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Climate Change

The global climate is changing due, in part, to the increase in emissions and concentrations of greenhouse gases (GHG) over the last century. Gases such as ozone (O3), methane (CH4), and carbon dioxide (CO2) trap radiant heat from the Earth in the atmosphere and cause a greenhouse effect. These gases have a radiative effect causing an imbalance of the heat energy in the atmosphere, causing either a warming or a cooling of the Earth's climate. Most GHGs take decades to break down and leave the atmosphere.

In Pennsylvania, our climate has undergone a long-term warming of more than 1° C (1.8° F) over the past 110 years. Human activities related to greenhouse gas emissions have been linked to disruption in the global climate.


As required by the Pennsylvania Climate Change Act of 2008, the DEP and the Climate Change Advisory Committee produced a Climate Change Action Plan and submitted it to the governor in 2009. This plan:

  • identifies GHG emission and sequestration trends and baselines in the Commonwealth;
  • evaluates cost-effective strategies for reducing or offsetting GHG emissions;
  • identifies costs, benefits and cobenefits of reduction strategies recommended;
  • identifies areas of agreement and disagreement among committee members; and
  • recommends to the General Assembly legislative changes necessary to implement the Action Plan.

In addition the DEP and CCAC are required to update the plan every three years.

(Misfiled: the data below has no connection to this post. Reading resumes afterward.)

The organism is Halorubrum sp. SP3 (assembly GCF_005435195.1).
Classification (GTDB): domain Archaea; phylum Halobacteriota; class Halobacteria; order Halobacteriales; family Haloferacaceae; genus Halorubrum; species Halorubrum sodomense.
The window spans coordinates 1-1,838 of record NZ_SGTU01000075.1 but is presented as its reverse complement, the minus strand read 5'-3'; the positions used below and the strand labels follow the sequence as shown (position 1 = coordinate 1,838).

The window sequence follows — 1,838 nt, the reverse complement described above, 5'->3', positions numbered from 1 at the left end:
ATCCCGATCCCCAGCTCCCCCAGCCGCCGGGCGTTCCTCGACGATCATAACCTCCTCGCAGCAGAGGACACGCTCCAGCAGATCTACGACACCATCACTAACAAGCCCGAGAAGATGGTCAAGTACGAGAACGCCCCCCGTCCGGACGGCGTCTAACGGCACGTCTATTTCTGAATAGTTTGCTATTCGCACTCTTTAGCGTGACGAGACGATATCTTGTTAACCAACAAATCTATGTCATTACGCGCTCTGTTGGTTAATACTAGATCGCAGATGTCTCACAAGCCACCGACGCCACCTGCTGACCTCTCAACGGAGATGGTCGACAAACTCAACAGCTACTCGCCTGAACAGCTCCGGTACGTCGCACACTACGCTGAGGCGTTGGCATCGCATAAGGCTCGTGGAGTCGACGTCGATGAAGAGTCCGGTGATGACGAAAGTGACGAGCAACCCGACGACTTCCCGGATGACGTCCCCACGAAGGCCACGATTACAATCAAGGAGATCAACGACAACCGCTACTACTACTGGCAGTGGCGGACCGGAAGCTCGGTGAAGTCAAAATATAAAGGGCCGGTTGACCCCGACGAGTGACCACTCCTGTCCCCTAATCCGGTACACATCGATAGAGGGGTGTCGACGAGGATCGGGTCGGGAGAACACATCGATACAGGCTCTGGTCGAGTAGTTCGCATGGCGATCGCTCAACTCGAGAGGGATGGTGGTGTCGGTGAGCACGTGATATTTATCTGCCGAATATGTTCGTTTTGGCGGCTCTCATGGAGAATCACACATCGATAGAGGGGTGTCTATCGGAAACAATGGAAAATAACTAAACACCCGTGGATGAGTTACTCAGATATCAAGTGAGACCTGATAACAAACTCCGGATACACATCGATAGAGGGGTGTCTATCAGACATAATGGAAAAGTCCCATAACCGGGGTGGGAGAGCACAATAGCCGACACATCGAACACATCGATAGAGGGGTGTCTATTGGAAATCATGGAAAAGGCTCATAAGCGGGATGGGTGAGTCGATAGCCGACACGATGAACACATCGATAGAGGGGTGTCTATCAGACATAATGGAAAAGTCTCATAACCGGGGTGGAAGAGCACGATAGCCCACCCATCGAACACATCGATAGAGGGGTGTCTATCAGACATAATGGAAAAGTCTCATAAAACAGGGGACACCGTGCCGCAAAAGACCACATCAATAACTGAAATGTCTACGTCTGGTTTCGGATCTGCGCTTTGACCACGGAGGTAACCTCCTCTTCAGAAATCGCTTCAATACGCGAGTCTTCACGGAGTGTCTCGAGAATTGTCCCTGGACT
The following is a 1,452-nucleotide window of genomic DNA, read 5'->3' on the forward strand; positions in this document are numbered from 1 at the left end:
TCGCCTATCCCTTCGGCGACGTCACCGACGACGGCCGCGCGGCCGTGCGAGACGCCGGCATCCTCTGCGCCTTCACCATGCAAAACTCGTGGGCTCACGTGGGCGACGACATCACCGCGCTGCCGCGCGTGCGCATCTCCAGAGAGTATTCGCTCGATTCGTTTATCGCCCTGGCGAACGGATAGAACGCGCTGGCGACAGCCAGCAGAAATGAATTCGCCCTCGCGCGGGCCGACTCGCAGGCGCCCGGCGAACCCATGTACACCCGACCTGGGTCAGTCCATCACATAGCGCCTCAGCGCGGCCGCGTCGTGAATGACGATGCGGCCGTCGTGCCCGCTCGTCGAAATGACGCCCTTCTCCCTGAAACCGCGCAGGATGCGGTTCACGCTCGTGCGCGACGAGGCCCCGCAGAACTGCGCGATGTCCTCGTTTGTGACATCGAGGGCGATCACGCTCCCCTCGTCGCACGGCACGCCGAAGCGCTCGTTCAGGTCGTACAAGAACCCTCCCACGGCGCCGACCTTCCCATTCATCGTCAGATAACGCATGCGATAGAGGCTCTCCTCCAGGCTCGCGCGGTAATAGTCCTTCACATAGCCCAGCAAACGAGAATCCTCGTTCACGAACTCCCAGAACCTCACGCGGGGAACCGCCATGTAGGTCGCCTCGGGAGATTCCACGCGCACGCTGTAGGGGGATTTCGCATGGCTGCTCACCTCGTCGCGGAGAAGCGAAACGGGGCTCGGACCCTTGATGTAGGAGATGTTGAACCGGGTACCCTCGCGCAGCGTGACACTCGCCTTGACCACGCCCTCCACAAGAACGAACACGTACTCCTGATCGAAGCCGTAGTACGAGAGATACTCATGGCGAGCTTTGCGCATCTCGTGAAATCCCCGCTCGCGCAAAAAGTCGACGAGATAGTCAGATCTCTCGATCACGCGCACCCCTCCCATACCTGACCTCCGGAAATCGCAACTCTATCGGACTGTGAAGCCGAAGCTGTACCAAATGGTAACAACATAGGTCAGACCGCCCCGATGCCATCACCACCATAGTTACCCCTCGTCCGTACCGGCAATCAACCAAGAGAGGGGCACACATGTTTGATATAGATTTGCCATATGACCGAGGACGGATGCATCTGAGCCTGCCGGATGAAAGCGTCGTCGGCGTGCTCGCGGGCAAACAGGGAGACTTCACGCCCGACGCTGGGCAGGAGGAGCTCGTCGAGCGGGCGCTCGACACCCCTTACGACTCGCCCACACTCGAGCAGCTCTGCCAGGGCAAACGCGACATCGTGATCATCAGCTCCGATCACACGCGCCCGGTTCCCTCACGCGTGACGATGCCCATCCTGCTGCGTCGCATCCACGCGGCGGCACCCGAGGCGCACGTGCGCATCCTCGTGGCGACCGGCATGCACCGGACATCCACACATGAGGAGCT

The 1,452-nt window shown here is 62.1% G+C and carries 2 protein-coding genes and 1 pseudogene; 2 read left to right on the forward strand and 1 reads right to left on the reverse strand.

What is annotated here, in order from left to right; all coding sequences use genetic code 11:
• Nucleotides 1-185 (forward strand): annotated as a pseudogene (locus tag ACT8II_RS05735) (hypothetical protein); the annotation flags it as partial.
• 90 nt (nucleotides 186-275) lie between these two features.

Read the latest plan:
2015 Climate Change Action Plan Update (PDF)
Comment Response Document (PDF)


Section 3 of the Pennsylvania Climate Change Act (Act 70 of 2008) requires DEP to update and publish a report of the potential impact of climate change in the Commonwealth of Pennsylvania every three years. This report provides:

  • scientific predictions regarding changes in temperature and precipitation in Pennsylvania;
  • potential impact of climate change on human health, the economy and other sectors; and
  • economic opportunities created by potential need for alternative sources of energy and climate related technologies.

Pennsylvania Climate Impacts Assessment Update (PDF)
Press release on the Impacts Assessment.


On August 3, 2015, the U.S. Environmental Protection Agency (EPA) released the final Carbon Pollution Emissions Guidelines for Existing Stationary Sources: Electric Utility Generating Units, also known as the Clean Power Plan (CPP). The Clean Power Plan sets carbon dioxide emission standards for power plants and establishes customized goals for states to reduce carbon dioxide. Carbon dioxide accounts for approximately 84-percent of all U.S. GHG emissions. Under the federal Clean Air Act, each state is required to develop a state-specific compliance plan to meet individual state targets set by EPA or be subject to the Federal Plan.

Pennsylvania will draft a state plan to comply with the CPP that is tailor-made for our state's economy and citizens, protecting our indigenous resources and our position as a net energy exporter. In order to develop a specific Pennsylvania plan, input from the public is necessary.

Read the Clean Power Plan (PDF)

EPA's Clean Power Plan Toolbox


Clean Power Plan Presentation — DEP Secretary John Quigley (PDF)

Clean Power Plan Webinar (MP4) 5.81 MB

Clean Power Plan Webinar (WMV) 106 MB